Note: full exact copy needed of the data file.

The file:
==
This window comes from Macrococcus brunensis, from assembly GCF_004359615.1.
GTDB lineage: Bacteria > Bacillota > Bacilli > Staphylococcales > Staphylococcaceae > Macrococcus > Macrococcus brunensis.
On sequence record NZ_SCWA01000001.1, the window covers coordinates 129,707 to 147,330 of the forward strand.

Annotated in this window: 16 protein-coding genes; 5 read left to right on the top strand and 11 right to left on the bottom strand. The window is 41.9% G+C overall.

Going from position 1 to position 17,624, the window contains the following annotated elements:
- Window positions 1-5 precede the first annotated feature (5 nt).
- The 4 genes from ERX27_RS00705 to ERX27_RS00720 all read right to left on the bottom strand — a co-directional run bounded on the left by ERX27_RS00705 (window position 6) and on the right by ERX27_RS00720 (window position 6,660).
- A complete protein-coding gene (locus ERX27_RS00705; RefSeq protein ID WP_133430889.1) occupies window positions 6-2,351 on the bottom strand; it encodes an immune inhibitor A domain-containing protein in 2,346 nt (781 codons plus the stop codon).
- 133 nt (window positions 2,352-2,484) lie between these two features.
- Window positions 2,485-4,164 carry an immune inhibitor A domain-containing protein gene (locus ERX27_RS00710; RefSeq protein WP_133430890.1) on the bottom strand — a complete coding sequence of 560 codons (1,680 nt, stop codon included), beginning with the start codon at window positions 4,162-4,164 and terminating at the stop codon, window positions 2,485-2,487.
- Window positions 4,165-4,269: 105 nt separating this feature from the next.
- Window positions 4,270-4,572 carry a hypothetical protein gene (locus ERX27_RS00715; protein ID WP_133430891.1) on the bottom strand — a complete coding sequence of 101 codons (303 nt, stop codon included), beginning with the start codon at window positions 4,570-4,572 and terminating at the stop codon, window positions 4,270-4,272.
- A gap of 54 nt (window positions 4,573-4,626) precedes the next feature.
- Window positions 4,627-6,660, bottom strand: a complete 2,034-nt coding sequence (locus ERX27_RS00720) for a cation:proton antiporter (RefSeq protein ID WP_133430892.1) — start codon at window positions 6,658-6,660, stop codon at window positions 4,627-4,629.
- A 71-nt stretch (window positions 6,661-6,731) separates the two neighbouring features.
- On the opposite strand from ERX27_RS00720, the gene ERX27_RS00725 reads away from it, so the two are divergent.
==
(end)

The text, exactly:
This window comes from Macrococcus brunensis, from assembly GCF_004359615.1.
GTDB lineage: Bacteria > Bacillota > Bacilli > Staphylococcales > Staphylococcaceae > Macrococcus > Macrococcus brunensis.
On sequence record NZ_SCWA01000001.1, the window covers coordinates 129,707 to 147,330 of the forward strand.

Annotated in this window: 16 protein-coding genes; 5 read left to right on the top strand and 11 right to left on the bottom strand. The window is 41.9% G+C overall.

Going from position 1 to position 17,624, the window contains the following annotated elements:
- Window positions 1-5 precede the first annotated feature (5 nt).
- The 4 genes from ERX27_RS00705 to ERX27_RS00720 all read right to left on the bottom strand — a co-directional run bounded on the left by ERX27_RS00705 (window position 6) and on the right by ERX27_RS00720 (window position 6,660).
- A complete protein-coding gene (locus ERX27_RS00705; RefSeq protein ID WP_133430889.1) occupies window positions 6-2,351 on the bottom strand; it encodes an immune inhibitor A domain-containing protein in 2,346 nt (781 codons plus the stop codon).
- 133 nt (window positions 2,352-2,484) lie between these two features.
- Window positions 2,485-4,164 carry an immune inhibitor A domain-containing protein gene (locus ERX27_RS00710; RefSeq protein WP_133430890.1) on the bottom strand — a complete coding sequence of 560 codons (1,680 nt, stop codon included), beginning with the start codon at window positions 4,162-4,164 and terminating at the stop codon, window positions 2,485-2,487.
- Window positions 4,165-4,269: 105 nt separating this feature from the next.
- Window positions 4,270-4,572 carry a hypothetical protein gene (locus ERX27_RS00715; protein ID WP_133430891.1) on the bottom strand — a complete coding sequence of 101 codons (303 nt, stop codon included), beginning with the start codon at window positions 4,570-4,572 and terminating at the stop codon, window positions 4,270-4,272.
- A gap of 54 nt (window positions 4,573-4,626) precedes the next feature.
- Window positions 4,627-6,660, bottom strand: a complete 2,034-nt coding sequence (locus ERX27_RS00720) for a cation:proton antiporter (RefSeq protein ID WP_133430892.1) — start codon at window positions 6,658-6,660, stop codon at window positions 4,627-4,629.
- A 71-nt stretch (window positions 6,661-6,731) separates the two neighbouring features.
- On the opposite strand from ERX27_RS00720, the gene ERX27_RS00725 reads away from it, so the two are divergent.